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Quin-Essential Cases: Scooter Libby should be pardoned on the merits

There is no good reason for President George W. Bush to have waited so long to pardon former vice presidential aide Lewis “Scooter” Libby. For Libby still to be twisting in the wind is unconscionable.

Despite Libby’s conviction, there is ample reason to believe him innocent of perjury, and possibly not even guilty of a bad memory. Even if his memory was indeed faulty, the evidence of any intent to deceive was highly dubious. Meanwhile, he caused no harm to the overall investigation, no harm to the country, nor even any harm to the high-flying Joe Wilson/Valerie Plame couple whose own mendacity catalyzed the whole charade of a trial.

Bush has one week left to pardon this talented, long-time public servant. He should do so immediately – while his administration is still around to explain the pardon – not in a Clintonesque, final-day decision that looks like a suspicious, midnight deal.

(The only defensible alternative would be the unlikely scenario of Bush reaching a quiet but firm agreement with incoming president Barack Obama to pardon Libby in Obama’s first few weeks in office – which would benefit Libby by showing the pardon was based on merit apart from inside-administration politics.)

Without getting lost in the weeds of prosecutor Patrick Fitzgerald’s obsessive persecution of Libby, we need merely consider one legal concept and a few key facts to understand why Libby deserves a pardon.

The concept is “mens rea,” roughly translated from Latin as “guilty mind” (or a “mindset” involving “intent”). Simply put, Libby had no intention of lying and no reason to do so.

Recall, if you will, that Fitzgerald’s case revolved around the “leak” of Valerie Plame’s employment by the CIA. Libby had no reason to lie about the leak itself, because neither he, nor his boss, Vice President Dick Cheney, was the leaker. (The State Department’s Richard Armitage was.) But Libby was nevertheless accused of lying about his conversations with reporters Matthew Cooper of TIME and Judith Miller of The New York Times.

He was further accused of lying about his conversation with Tim Russert of NBC’s Meet the Press. The reason he supposedly lied about his talk with Russert was to hide his alleged lies about his discussions with Miller and Cooper the next day.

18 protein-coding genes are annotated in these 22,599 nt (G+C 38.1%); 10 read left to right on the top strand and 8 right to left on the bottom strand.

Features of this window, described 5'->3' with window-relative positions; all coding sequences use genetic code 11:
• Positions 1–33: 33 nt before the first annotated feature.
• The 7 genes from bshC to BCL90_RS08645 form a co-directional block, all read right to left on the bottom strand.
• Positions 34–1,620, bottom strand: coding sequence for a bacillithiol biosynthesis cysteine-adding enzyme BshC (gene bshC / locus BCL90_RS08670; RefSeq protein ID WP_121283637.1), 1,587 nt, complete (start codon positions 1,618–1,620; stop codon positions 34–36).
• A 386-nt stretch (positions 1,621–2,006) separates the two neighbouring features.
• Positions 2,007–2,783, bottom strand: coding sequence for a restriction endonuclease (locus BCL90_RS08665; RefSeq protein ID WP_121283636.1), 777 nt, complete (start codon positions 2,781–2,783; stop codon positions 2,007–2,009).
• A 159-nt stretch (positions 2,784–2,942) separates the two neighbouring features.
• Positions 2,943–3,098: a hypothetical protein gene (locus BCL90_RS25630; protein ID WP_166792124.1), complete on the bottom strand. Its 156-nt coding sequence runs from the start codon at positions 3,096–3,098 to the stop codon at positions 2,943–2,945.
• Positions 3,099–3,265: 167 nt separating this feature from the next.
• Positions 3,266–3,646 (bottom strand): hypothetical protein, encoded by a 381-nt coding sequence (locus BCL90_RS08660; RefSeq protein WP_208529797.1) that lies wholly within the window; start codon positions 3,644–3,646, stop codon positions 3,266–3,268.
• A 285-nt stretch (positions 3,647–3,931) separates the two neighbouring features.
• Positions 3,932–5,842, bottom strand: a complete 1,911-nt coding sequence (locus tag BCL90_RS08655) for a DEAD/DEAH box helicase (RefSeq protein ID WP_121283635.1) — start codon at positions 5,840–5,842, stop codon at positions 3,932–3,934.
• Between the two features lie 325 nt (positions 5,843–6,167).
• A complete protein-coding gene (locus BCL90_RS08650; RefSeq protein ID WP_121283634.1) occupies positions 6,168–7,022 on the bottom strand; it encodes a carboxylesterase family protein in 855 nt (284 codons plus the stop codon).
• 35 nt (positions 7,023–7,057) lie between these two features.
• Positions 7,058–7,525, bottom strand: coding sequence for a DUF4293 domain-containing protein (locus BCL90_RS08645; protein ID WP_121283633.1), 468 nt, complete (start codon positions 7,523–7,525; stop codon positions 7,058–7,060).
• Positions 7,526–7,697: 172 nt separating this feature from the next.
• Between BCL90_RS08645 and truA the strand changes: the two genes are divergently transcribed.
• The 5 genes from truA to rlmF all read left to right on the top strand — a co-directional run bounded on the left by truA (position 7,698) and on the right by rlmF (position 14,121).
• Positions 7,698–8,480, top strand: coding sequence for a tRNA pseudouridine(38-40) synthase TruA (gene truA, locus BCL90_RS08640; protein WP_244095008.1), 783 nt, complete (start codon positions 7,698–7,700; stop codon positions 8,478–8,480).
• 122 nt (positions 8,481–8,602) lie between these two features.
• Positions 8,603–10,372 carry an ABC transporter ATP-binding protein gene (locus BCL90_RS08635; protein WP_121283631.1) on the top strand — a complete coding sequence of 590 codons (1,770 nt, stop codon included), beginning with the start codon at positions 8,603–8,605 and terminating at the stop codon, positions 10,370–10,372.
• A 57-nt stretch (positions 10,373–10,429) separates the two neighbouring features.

But Libby was acquitted of lying about Miller and Cooper. Yet, even though he would have had no reason – zip, zero, nada – to lie about Russert if he didn’t lie about the others, he was convicted of lying about Russert anyway.

On its face, that makes no sense. For the supposed lie about Russert, there was no mens rea, which is a necessary element of perjury.

The jury convicted Libby anyway, presumably because his story was so strongly disputed by Russert (now lamentably deceased), who enjoyed a well-earned reputation for integrity.

But if Libby had no reason to lie, what actually happened? Two possibilities, both eminently plausible, suggest themselves. The first is that Libby’s memory was faulty.

Libby also spoke to famous Washington Post editor Bob Woodward shortly before his conversations with Miller and Cooper. And Woodward says his own notes indicate he may well have told Libby the information Libby ascribed to Russert. It would be easy, many months later, for Libby to confuse the Russert conversation with that involving Woodward.

Another possibility exists. Russert’s own memory could have been mistaken. There was precedent for that. In 2004, Russert flatly and quite publicly denied having made a certain, angry call to a Buffalo News reporter, only to acknowledge later that he made the call but had forgotten it.

The jury, therefore, wrongly treated as a test of two men’s respective truthfulness what was merely a test of their memory, about a factoid that was no longer important to the overall case. The jury was wrong because, with mens rea removed, Libby’s testimony was not perjury, even if it had been in error.

Libby enjoyed a reputation as a straight shooter through an entire career in various branches of government. He does not deserve to forever be branded a felon, unable to practice law or to vote. To not pardon him would be a travesty, and a permanent blot on Bush’s reputation for political courage.

Quin Hillyer is associate editorial page editor for The Washington Examiner. He can be reached at qhillyer@gmail.com.